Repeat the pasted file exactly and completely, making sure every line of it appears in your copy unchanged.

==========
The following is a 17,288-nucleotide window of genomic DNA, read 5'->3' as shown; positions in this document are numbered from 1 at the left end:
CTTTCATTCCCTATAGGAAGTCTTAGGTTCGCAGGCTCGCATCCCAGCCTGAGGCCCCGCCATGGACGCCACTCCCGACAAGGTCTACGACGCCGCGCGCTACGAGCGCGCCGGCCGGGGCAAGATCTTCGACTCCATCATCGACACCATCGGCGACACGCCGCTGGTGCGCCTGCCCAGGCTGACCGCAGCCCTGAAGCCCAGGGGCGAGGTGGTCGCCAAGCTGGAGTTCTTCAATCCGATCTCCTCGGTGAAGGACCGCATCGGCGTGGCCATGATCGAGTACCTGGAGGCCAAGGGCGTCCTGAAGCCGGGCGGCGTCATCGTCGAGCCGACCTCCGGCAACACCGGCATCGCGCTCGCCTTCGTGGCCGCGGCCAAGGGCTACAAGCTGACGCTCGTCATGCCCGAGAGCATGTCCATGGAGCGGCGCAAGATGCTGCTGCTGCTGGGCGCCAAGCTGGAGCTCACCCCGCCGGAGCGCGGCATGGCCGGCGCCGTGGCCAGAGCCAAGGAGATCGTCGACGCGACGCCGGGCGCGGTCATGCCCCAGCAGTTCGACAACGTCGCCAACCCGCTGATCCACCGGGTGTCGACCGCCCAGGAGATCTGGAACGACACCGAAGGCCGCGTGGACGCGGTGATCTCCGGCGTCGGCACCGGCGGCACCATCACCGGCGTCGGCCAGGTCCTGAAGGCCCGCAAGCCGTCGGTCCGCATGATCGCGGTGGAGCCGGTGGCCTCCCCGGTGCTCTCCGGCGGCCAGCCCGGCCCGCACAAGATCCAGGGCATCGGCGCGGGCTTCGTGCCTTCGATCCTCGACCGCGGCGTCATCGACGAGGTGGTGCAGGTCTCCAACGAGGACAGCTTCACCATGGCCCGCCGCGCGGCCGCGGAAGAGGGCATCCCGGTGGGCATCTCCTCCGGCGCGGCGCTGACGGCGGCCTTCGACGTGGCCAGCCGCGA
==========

The following is a 17,288-nucleotide window of genomic DNA, read 5'->3' as shown; positions in this document are numbered from 1 at the left end:
CTTTCATTCCCTATAGGAAGTCTTAGGTTCGCAGGCTCGCATCCCAGCCTGAGGCCCCGCCATGGACGCCACTCCCGACAAGGTCTACGACGCCGCGCGCTACGAGCGCGCCGGCCGGGGCAAGATCTTCGACTCCATCATCGACACCATCGGCGACACGCCGCTGGTGCGCCTGCCCAGGCTGACCGCAGCCCTGAAGCCCAGGGGCGAGGTGGTCGCCAAGCTGGAGTTCTTCAATCCGATCTCCTCGGTGAAGGACCGCATCGGCGTGGCCATGATCGAGTACCTGGAGGCCAAGGGCGTCCTGAAGCCGGGCGGCGTCATCGTCGAGCCGACCTCCGGCAACACCGGCATCGCGCTCGCCTTCGTGGCCGCGGCCAAGGGCTACAAGCTGACGCTCGTCATGCCCGAGAGCATGTCCATGGAGCGGCGCAAGATGCTGCTGCTGCTGGGCGCCAAGCTGGAGCTCACCCCGCCGGAGCGCGGCATGGCCGGCGCCGTGGCCAGAGCCAAGGAGATCGTCGACGCGACGCCGGGCGCGGTCATGCCCCAGCAGTTCGACAACGTCGCCAACCCGCTGATCCACCGGGTGTCGACCGCCCAGGAGATCTGGAACGACACCGAAGGCCGCGTGGACGCGGTGATCTCCGGCGTCGGCACCGGCGGCACCATCACCGGCGTCGGCCAGGTCCTGAAGGCCCGCAAGCCGTCGGTCCGCATGATCGCGGTGGAGCCGGTGGCCTCCCCGGTGCTCTCCGGCGGCCAGCCCGGCCCGCACAAGATCCAGGGCATCGGCGCGGGCTTCGTGCCTTCGATCCTCGACCGCGGCGTCATCGACGAGGTGGTGCAGGTCTCCAACGAGGACAGCTTCACCATGGCCCGCCGCGCGGCCGCGGAAGAGGGCATCCCGGTGGGCATCTCCTCCGGCGCGGCGCTGACGGCGGCCTTCGACGTGGCCAGCCGCGA